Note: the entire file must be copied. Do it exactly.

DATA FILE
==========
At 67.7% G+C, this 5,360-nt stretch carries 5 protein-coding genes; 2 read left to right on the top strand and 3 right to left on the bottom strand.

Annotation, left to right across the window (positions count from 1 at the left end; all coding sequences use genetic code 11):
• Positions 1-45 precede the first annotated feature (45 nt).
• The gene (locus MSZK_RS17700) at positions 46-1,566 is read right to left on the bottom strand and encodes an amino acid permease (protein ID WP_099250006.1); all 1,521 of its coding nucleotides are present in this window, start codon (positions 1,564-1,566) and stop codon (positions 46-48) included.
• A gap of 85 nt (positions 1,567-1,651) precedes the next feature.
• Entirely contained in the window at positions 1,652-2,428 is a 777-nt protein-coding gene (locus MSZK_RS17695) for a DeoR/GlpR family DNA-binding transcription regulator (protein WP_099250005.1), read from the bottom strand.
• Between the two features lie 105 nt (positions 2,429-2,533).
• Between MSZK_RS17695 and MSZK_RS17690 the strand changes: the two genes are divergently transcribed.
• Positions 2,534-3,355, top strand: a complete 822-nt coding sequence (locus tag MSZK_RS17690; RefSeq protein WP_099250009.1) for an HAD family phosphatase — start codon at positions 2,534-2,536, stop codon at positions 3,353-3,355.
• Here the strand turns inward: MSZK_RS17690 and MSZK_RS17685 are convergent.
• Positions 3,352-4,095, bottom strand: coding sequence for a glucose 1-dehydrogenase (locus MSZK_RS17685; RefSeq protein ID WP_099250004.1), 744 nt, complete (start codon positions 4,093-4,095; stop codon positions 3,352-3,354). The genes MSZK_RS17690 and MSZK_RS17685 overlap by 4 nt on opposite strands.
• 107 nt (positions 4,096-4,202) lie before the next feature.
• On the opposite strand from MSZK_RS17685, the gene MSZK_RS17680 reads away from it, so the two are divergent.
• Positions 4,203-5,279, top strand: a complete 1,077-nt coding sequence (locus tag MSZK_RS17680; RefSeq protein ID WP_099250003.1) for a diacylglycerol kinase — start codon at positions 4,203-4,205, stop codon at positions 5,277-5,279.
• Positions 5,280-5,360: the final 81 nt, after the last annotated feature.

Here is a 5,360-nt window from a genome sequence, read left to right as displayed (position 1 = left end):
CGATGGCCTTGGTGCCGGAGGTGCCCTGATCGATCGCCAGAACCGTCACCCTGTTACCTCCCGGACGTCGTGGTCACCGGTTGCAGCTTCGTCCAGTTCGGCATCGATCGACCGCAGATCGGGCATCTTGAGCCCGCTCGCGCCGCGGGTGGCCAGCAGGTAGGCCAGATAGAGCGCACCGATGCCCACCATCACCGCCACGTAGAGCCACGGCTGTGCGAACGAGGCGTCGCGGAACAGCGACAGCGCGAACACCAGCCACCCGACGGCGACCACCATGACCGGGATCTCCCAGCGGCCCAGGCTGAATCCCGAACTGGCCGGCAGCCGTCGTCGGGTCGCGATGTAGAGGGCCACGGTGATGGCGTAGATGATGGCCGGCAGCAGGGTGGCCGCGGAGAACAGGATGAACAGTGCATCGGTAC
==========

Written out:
At 67.7% G+C, this 5,360-nt stretch carries 5 protein-coding genes; 2 read left to right on the top strand and 3 right to left on the bottom strand.

Annotation, left to right across the window (positions count from 1 at the left end; all coding sequences use genetic code 11):
• Positions 1-45 precede the first annotated feature (45 nt).
• The gene (locus MSZK_RS17700) at positions 46-1,566 is read right to left on the bottom strand and encodes an amino acid permease (protein ID WP_099250006.1); all 1,521 of its coding nucleotides are present in this window, start codon (positions 1,564-1,566) and stop codon (positions 46-48) included.
• A gap of 85 nt (positions 1,567-1,651) precedes the next feature.
• Entirely contained in the window at positions 1,652-2,428 is a 777-nt protein-coding gene (locus MSZK_RS17695) for a DeoR/GlpR family DNA-binding transcription regulator (protein WP_099250005.1), read from the bottom strand.
• Between the two features lie 105 nt (positions 2,429-2,533).
• Between MSZK_RS17695 and MSZK_RS17690 the strand changes: the two genes are divergently transcribed.
• Positions 2,534-3,355, top strand: a complete 822-nt coding sequence (locus tag MSZK_RS17690; RefSeq protein WP_099250009.1) for an HAD family phosphatase — start codon at positions 2,534-2,536, stop codon at positions 3,353-3,355.
• Here the strand turns inward: MSZK_RS17690 and MSZK_RS17685 are convergent.
• Positions 3,352-4,095, bottom strand: coding sequence for a glucose 1-dehydrogenase (locus MSZK_RS17685; RefSeq protein ID WP_099250004.1), 744 nt, complete (start codon positions 4,093-4,095; stop codon positions 3,352-3,354). The genes MSZK_RS17690 and MSZK_RS17685 overlap by 4 nt on opposite strands.
• 107 nt (positions 4,096-4,202) lie before the next feature.
• On the opposite strand from MSZK_RS17685, the gene MSZK_RS17680 reads away from it, so the two are divergent.
• Positions 4,203-5,279, top strand: a complete 1,077-nt coding sequence (locus tag MSZK_RS17680; RefSeq protein ID WP_099250003.1) for a diacylglycerol kinase — start codon at positions 4,203-4,205, stop codon at positions 5,277-5,279.
• Positions 5,280-5,360: the final 81 nt, after the last annotated feature.

Here is a 5,360-nt window from a genome sequence, read left to right as displayed (position 1 = left end):
CGATGGCCTTGGTGCCGGAGGTGCCCTGATCGATCGCCAGAACCGTCACCCTGTTACCTCCCGGACGTCGTGGTCACCGGTTGCAGCTTCGTCCAGTTCGGCATCGATCGACCGCAGATCGGGCATCTTGAGCCCGCTCGCGCCGCGGGTGGCCAGCAGGTAGGCCAGATAGAGCGCACCGATGCCCACCATCACCGCCACGTAGAGCCACGGCTGTGCGAACGAGGCGTCGCGGAACAGCGACAGCGCGAACACCAGCCACCCGACGGCGACCACCATGACCGGGATCTCCCAGCGGCCCAGGCTGAATCCCGAACTGGCCGGCAGCCGTCGTCGGGTCGCGATGTAGAGGGCCACGGTGATGGCGTAGATGATGGCCGGCAGCAGGGTGGCCGCGGAGAACAGGATGAACAGTGCATCGGTAC